• Sprinkle with a little cinnamon and nutmeg

Serves 2, because its good to share

Culinary Uses

It is one of the main ingredients of curries and curry powders, and even more so with commercially made powders. Depending on what you are trying to achieve, if you add turmeric to the oils at the beginning of the cooking process, you will get a more ‘pungent’ dish, but if you add during the cooking then you will have a more milder flavour.

I won’t add any recipes here, as really there would have to be thousands of them out there, but I would certainly invite you to hunt one down and enjoy it. Quite simply. it wouldn’t take much to tempt me, because I enjoy a little curry powder in my egg and lettuce sandwiches.

Although its the rhizomes that are usually dried and made into powder for cooking etc., some folks use the leaves to cook the food in or for flavouring, for example, fish and sweets, as the leaves promote a warm, rich and sweet aroma and others use the flower in their cooking, this is done in Thai cooking. The leaves are picked during the growing season.

A do-it-yourself Curry Powder

Stir and mix together, 10g of ginger, 5g of cayenne pepper, 30g of turmeric powder, 30g of cardamon powder and 30g of coriander seed powder. Place in a recycled herb shaker and use when needed.

Health Uses of Turmeric

Traditional Ayurvedic uses have been to treat inflammation, gastric disorders and coughs and colds. If you want to ‘up-the-ante’, as they say, add a little pepper into the mix as this increases the absorption rate of the constituents. This is caused by the ‘piperine’ in pepper, slightly irritating the stomach lining, allowing the constituents to pass through, ultimately creating better efficacy. Or another way to assist with absorption is to eat it with healthy fats, such as coconut or olive oils, this is because curcumin is ‘fat soluble’. When I personally use curcumin, and extract of turmeric, I often throw in a little turmeric to assist it, as whole herbs are generally better than extracts, due to the synergistic workings of herbs.

It can be used as or in a poultice, or directly placed on cuts or minor burns, infected wounds, bruises, acne, ringworm, sprains, and oedema, and it has been used to alleviate itching or hair removal. Remember that turmeric can stain.

Some suggest that you should not use turmeric when you are trying to conceive, that is, falling pregnant, as it may reduce fertility, or even not to use it during pregnancy, or that you shouldn’t use turmeric long term. If anyone is unsure, then don’t use therapeutic doses. I am personally not sure why this is so, and I will present my argument like this:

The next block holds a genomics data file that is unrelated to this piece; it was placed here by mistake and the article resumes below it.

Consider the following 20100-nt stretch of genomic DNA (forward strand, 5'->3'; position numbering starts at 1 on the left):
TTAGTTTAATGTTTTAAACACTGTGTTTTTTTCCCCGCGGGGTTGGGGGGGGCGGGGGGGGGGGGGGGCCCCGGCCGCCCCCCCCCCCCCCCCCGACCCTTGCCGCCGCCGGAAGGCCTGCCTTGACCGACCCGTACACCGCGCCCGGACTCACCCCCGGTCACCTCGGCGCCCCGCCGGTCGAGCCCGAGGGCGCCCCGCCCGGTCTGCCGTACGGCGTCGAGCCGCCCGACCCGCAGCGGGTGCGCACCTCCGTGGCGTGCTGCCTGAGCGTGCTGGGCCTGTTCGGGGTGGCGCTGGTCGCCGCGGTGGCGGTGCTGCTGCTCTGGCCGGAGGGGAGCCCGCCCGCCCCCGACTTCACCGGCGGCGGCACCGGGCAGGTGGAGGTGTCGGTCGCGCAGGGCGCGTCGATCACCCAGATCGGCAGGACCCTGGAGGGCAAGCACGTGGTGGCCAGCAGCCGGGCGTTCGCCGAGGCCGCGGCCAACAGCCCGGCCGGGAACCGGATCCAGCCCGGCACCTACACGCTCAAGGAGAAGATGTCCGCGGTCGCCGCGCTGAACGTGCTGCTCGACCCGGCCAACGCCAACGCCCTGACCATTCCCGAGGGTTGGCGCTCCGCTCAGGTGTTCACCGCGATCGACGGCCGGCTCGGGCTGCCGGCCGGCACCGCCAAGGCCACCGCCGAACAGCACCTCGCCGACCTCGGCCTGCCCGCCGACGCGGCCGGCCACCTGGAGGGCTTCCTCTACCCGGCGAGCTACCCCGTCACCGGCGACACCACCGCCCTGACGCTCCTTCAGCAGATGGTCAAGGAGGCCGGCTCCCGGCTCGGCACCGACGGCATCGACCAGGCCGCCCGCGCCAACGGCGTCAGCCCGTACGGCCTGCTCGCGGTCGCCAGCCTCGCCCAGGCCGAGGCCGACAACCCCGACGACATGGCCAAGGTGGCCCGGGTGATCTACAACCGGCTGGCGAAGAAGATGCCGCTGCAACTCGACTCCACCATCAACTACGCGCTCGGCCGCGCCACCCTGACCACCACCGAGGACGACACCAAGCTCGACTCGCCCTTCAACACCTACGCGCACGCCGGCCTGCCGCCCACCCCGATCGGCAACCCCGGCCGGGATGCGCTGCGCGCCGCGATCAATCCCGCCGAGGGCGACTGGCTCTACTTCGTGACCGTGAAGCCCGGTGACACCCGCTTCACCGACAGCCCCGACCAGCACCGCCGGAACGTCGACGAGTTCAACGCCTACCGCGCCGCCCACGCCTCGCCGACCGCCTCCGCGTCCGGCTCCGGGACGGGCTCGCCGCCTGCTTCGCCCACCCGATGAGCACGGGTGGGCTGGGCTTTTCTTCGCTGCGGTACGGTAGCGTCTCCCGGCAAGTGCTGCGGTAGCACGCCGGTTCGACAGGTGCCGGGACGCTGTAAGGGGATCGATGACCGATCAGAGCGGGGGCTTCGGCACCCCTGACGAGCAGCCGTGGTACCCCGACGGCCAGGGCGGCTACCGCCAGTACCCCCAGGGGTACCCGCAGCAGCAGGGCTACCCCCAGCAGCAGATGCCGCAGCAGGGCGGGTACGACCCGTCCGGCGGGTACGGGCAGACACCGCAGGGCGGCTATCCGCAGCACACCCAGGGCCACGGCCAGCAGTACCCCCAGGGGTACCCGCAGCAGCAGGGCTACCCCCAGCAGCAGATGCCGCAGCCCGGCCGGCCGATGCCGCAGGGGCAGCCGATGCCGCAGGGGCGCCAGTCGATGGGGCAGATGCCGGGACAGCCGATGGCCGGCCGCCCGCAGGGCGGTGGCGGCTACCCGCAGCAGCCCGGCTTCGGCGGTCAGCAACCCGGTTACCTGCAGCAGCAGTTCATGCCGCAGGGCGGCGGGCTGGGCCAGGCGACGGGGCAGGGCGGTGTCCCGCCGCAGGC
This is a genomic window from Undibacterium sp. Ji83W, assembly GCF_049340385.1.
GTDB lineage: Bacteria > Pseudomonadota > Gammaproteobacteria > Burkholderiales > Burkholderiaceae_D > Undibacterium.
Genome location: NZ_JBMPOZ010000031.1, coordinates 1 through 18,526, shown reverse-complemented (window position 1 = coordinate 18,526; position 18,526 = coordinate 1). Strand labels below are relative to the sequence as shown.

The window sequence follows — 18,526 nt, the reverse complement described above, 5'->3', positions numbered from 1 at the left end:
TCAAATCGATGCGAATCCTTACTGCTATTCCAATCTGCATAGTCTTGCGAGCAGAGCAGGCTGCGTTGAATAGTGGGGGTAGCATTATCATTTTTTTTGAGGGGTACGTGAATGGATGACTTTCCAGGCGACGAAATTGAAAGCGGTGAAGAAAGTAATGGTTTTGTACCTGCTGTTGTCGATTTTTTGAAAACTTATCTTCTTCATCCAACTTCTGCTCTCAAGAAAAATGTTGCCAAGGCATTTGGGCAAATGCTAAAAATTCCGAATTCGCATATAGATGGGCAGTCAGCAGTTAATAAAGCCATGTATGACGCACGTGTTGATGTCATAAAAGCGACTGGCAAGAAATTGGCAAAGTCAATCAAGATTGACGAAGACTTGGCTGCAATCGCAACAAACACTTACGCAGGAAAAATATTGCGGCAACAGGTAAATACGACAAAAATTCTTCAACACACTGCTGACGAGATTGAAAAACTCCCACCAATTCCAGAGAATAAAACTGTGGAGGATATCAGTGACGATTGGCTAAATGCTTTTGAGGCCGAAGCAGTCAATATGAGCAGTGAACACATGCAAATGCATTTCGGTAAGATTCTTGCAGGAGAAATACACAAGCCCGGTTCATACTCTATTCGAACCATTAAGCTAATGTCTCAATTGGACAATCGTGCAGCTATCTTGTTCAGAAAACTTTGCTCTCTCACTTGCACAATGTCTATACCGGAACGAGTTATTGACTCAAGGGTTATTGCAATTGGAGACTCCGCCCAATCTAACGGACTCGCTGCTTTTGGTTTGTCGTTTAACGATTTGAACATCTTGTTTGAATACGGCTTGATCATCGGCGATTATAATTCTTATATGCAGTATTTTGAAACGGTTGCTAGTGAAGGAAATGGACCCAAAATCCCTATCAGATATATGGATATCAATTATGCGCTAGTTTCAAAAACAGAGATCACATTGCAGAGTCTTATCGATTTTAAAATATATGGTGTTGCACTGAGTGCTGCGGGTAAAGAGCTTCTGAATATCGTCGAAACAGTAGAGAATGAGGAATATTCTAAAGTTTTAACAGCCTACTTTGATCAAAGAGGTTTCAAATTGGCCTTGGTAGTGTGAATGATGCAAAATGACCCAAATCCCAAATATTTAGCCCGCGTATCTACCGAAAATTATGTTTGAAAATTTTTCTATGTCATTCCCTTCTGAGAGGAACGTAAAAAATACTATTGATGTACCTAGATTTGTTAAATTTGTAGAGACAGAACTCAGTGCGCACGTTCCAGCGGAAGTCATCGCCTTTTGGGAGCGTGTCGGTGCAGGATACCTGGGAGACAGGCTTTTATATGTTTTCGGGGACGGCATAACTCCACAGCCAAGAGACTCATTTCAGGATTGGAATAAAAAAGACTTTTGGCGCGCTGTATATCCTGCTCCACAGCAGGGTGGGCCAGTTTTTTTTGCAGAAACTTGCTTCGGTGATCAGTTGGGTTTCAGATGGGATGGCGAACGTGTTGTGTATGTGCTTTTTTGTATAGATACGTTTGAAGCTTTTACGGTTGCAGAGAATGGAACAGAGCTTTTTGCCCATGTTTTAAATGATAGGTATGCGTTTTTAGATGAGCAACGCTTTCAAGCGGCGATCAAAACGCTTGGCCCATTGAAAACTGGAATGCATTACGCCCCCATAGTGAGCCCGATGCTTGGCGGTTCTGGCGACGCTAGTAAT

The Indian women have been using turmeric in their meals basically for thousands of years, they were breastfed from the moment they were born by mothers who ate turmeric and until the moment they died, they would have consumed turmeric every day of their lives, yet India’s population was 1.37 billion in 2019. Doesn’t sound like a problem to me, maybe some better studies are needed.

Traditional Chinese Medicine and Turmeric

With TCM, you really need to divide the turmeric into two groups, one is the tuber, which is the primary central tuber or round, and the other is the rhizome or fingers that come off the tuber, as these have different energy and flavours and affect different organs, and therefore has different actions.

The tuber (Yu Jin)

  • Reduces associated pains and moves Blood and breaks Stasis
  • Regulates the Liver and relieves patterns of Stagnant Qi with pain
  • Clears the Heart and Cools the Blood
  • Relieves Stagnation and clears Heat in the Liver and Gallbladder

The Rhizome (Jiang Hunag)

  • Unblocks Stasis and moves Blood
  • Brings about the movement of Qi and reduces pain
  • Clears the meridians and expels Wind and moves Blood to relieve pain

Oil of Turmeric

‘doTERRA’, one of the leaders in essential oils suggest Turmeric oil internally for:

  • Supporting healthy glucose and lipid metabolism
  • May enhance cellular antioxidant enzymes (e.g. glutathione)
  • May help support healthy nervous and cellular function
  • Shown to increase curcumin potency and absorption
  • Could promote healthy immune function and response

Externally

  • Maintains clean and healthy-looking skin and reduces blemishes

For further info contact doTERRA

Gardening Uses of Turmeric

Although turmeric is grown mainly for its ‘tuber/rhizome crop’, it does have a beautiful floral spike with dainty yellow to cream flowers peeking out of pockets. You can get different varieties that produce different flowers too. The plant itself does have a worthy looking stalk and lance-shaped leaves, which can add interest to the garden, giving shape, variety and colour to the garden.

Turmeric can be a very productive crop and in one season if grown well, one plant should produce a bucketful of healthy brown rhizomes, which are a orange yellow on the inside.

Other Uses

Due to its powerful yellow colouring ability, turmeric is excellent as a natural dye, this not only includes cloths, silk and cotton, but it is used to colour medicines, paints and varnishes, and also foods, such as cheese and yogurts and confectionaries.

Warning, warning!

I must add, that turmeric really does have a wonderful ability to stain, and if you are using the extract curcumin, as I have done, the tiniest bit can spread like you wouldn’t believe. Just get a speck on your fingers and for some strange reason it ends up ‘everywhere’!


How to Grow Turmeric